The process for opening and managing a claim is complicated, and closing a claim is no different. Following these steps will help ensure the process goes smoothly.
The process of closing a claim starts when the worker is deemed medically stationary.
"Medically stationary" means that no further material improvement would reasonably be expected from medical treatment or the passage of time.
All conditions related to, or resulting from, the workplace injury need to be medically stationary for closure to begin.
A worker may still qualify for medical treatment after the claim is closed, but only under certain circumstances, and there are limitations. Please contact the claims adjuster if you have questions.
Part of the process of closing a claim is determining if the worker has a physical impairment, and if he or she is entitled to work disability benefits. Impairment is determined by the attending physician (AP).
Examples of physical impairment are loss of range of motion, loss of sensation, and loss of strength.
The worker is entitled to both an award for physical impairment and compensation for work disability. Work disability is only awarded when the worker is not capable of performing the job he or she was doing at the time of injury.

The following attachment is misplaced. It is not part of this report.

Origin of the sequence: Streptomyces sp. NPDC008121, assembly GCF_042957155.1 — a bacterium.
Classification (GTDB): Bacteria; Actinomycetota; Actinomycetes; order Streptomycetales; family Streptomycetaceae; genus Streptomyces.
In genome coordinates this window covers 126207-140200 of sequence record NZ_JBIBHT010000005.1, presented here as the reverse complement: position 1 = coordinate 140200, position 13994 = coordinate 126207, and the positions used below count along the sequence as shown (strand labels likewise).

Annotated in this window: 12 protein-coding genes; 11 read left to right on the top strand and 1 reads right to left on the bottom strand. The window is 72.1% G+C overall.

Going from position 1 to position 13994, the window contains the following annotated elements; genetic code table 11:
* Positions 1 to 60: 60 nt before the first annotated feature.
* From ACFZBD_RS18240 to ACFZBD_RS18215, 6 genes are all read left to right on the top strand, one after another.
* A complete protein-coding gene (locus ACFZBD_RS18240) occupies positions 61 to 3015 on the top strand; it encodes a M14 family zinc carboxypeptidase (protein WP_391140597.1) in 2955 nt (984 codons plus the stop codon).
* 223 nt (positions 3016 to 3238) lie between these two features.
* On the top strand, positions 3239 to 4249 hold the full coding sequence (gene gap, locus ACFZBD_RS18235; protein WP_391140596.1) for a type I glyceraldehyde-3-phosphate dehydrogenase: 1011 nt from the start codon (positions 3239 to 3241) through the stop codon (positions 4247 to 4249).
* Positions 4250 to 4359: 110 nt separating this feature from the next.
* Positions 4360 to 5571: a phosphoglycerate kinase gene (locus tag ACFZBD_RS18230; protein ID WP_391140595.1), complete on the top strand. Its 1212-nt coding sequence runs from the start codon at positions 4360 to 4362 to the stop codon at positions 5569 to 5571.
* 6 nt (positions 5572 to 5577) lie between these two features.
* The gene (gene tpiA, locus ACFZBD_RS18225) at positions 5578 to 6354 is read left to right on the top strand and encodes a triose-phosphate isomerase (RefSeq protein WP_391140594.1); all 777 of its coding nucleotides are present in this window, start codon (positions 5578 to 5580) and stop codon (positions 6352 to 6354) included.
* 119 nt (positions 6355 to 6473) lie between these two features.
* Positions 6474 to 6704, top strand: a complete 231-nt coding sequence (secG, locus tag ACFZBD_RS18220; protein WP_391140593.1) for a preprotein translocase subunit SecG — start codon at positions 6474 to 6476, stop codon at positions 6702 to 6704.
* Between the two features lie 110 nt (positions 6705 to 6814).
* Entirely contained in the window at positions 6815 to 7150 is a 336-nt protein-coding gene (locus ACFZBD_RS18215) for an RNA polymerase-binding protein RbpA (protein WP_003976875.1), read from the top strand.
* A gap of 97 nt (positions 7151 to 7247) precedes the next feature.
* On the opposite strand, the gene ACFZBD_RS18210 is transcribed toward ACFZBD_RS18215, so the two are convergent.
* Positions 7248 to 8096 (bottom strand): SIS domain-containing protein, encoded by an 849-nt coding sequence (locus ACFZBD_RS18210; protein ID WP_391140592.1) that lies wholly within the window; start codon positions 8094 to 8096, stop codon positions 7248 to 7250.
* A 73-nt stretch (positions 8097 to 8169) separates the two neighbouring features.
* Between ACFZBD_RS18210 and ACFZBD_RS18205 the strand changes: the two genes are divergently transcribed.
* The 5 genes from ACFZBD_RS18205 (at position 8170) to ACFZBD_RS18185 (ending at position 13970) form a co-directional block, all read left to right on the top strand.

Workers' Compensation Division (WCD) bulletin 239 explains how to rate impairment.
If the worker is able to return to work, the attending physician must sign a "Release to Return to Work."
Types of closing exams
- Attending physician closing exam | If impairment is established, only a Type A attending physician can close. A Type B attending physician or nurse practitioner can close only if there is no impairment.
- Independent medical evaluation (IME) is done by an independent, third-party physician and can provide impairment findings. An IME can be used to close the claim if the insurer gets concurrence from the AP.
- Physical capacity evaluation (PCE1) is a measurement of impairment only. The AP must concur with this evaluation.
- Physical capacity evaluation 2 (PCE2) is a two-hour evaluation to test the worker's abilities--such as whether she is able to lift a certain amount of weight--and identify her impairment finding.
- Work capacity evaluation (WCE) describes what the job-at-injury requirements are and lists specific duties, stating that the worker can do each of those duties. See the OAR Division 9 rules for more on WCE.
- Concurrence explanation | If the providers involved in the claim don't concur, they need to provide documentation for concurrence. If the AP doesn't concur, she needs to provide a closing exam with its own impairment findings.
Important: Not including all necessary impairment findings can delay the compensation that the worker is entitled to.
When the insurance company closes the claim, it issues a "Notice of Closure," which is a legal order.
Once the claim is closed, the worker or insurer may request that the closure be reconsidered. The worker has 60 days to request an appeal (also called reconsideration); the insurer has seven days.
WCD reviews the written documentation of the claim. But it also may ask for more information or schedule a medical arbiter exam. Learn more about how WCD reviews the information that the insurer used to close the claim.